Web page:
Bennington: The Fed is the Dominant Agent in This Market
Your Real Vision Daily Briefing for July 29, 2020
Ed Harrison and Ash Bennington come together to discuss the Fed in light of the FOMC’s announcement today.
- Investors’ feelings regarding Fed action can interfere with one’s ability to make money.
- Because of the Fed’s mandate, they are essentially “the only game in town,” which has led to unprecedented force in responding to the crisis.
- Some say the dollar could lose reserve currency status due to fiscal irresponsibility.
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If you want to make money in the markets, you need to be able to suspend disbelief, Real Vision’s Ash Bennington and Ed Harrison said today during their Daily Briefing discussion.
Bennington and Harrison agreed that it’s a dangerous thing when investors let their personal views of what “should” be happening interfere with their analysis of markets. It’s the world as it is, not as you want it to be, they said, and investors should care only about the price associated with assets.
“We have to deal with what is and decide how it will effect economic outcomes. The outcomes are all that matters,” Harrison said.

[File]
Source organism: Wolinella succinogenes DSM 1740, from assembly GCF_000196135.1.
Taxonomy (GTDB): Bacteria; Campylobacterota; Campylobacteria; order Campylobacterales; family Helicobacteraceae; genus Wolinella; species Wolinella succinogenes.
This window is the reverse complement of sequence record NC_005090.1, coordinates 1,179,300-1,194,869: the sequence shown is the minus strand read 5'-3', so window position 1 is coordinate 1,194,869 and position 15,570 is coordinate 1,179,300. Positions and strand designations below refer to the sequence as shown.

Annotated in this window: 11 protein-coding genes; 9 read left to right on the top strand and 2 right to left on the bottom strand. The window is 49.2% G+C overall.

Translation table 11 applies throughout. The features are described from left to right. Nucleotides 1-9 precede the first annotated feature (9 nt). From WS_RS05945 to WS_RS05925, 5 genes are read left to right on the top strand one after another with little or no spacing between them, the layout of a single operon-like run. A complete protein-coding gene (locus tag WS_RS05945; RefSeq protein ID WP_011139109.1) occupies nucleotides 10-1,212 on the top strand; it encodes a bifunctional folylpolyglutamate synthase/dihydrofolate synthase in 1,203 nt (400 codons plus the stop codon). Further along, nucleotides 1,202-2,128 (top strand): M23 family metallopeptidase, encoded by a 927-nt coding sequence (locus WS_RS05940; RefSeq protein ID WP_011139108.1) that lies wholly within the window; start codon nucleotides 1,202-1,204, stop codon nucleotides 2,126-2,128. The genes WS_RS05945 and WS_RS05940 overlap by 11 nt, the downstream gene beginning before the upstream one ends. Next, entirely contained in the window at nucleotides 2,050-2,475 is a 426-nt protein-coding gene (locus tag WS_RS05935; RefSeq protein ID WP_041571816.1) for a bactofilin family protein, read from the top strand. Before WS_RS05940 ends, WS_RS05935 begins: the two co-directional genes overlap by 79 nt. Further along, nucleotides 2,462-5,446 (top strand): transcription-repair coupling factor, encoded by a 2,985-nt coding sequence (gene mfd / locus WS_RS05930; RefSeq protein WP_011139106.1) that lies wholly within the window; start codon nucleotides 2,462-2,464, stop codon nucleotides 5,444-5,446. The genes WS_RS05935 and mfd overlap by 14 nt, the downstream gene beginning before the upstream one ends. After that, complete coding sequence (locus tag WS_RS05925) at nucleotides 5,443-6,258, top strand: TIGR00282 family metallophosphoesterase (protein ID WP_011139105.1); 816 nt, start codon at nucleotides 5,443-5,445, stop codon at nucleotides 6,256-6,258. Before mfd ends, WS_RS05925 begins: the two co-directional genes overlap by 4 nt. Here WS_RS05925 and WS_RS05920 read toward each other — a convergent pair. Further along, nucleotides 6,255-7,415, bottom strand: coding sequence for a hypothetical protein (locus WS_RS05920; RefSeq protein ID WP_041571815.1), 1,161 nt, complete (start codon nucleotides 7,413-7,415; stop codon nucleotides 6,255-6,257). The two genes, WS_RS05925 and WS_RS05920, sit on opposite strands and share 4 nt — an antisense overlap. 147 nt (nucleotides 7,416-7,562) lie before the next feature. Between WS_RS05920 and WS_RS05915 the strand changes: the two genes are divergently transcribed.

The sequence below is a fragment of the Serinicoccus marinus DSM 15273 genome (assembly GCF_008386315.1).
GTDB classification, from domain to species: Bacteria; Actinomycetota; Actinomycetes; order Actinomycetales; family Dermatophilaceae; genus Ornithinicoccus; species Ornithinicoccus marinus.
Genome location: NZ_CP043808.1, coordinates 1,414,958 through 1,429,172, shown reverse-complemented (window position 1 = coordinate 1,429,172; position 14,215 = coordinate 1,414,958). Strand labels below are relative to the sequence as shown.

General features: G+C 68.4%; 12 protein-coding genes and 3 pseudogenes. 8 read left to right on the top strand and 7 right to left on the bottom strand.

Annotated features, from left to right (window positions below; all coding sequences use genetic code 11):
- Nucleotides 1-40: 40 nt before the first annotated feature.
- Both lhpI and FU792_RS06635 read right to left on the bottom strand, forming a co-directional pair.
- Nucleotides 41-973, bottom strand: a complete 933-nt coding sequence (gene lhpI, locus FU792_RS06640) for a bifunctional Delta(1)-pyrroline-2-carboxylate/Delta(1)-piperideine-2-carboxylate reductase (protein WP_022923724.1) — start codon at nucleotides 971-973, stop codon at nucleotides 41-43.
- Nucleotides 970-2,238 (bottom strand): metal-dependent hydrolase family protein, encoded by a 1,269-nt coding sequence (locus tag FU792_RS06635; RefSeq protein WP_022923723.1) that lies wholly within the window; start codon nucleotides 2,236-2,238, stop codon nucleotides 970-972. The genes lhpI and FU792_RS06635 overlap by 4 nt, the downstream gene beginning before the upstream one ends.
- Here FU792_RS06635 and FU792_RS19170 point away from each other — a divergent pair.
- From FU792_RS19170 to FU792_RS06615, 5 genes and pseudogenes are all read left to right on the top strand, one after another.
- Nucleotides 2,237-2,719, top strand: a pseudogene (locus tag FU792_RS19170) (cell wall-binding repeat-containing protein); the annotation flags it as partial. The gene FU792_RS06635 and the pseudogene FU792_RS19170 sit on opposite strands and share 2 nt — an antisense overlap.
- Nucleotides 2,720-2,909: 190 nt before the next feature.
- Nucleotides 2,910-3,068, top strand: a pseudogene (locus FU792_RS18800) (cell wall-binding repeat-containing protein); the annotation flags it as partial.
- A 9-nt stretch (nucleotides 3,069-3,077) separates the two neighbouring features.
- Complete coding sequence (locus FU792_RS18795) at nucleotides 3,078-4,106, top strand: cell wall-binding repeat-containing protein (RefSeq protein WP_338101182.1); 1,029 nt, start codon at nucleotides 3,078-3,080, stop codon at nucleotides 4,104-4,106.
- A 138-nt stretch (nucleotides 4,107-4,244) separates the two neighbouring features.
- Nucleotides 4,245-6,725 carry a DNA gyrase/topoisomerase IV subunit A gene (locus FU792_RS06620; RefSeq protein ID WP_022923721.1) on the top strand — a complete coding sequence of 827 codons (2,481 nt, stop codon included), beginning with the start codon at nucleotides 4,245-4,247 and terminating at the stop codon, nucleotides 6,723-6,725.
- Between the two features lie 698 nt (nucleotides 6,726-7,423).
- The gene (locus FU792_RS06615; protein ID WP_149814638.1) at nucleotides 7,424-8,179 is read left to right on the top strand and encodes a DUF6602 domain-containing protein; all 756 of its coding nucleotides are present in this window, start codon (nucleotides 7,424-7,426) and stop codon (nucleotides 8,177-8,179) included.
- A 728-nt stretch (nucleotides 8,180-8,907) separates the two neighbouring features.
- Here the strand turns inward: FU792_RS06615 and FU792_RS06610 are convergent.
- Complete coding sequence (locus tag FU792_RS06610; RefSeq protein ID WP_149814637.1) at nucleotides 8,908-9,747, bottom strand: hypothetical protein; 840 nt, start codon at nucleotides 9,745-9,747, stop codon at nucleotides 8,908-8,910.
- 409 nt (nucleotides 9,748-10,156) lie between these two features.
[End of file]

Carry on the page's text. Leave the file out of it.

Still, the pair admitted that it is difficult to ignore what the Fed is currently doing, especially in light of the FOMC’s announcement today.
Bennington drove home how the Fed, at this time, is the dominant agent in markets. They’ve been put in the position of being the lender and guarantor of last resort for the U.S. economy, making them the only game in town, and this position has led to an extreme response.
Today’s announcement confirms that this response will continue; the Fed does not believe the toolkit has been exhausted and they will continue to try to help.
Harrison and Bennington also discussed the arguments concerning the dollar losing reserve currency status during the briefing, and Harrison said that he is not convinced that this will happen as a result of Fed policy.
He pointed out that as the monopoly supplier of reserves in the U.S., the Fed has more control over interest rates than people think. He believes the bond vigilantes are a myth and that they really act via the currency route.
Harrison doesn’t see the dollar losing reserve status when currency goes down; he just sees people choosing their vigilantism via currency instead of rates, which tells us that people believe the Fed will continue to keep rates low so they’re selling the dollar, he said.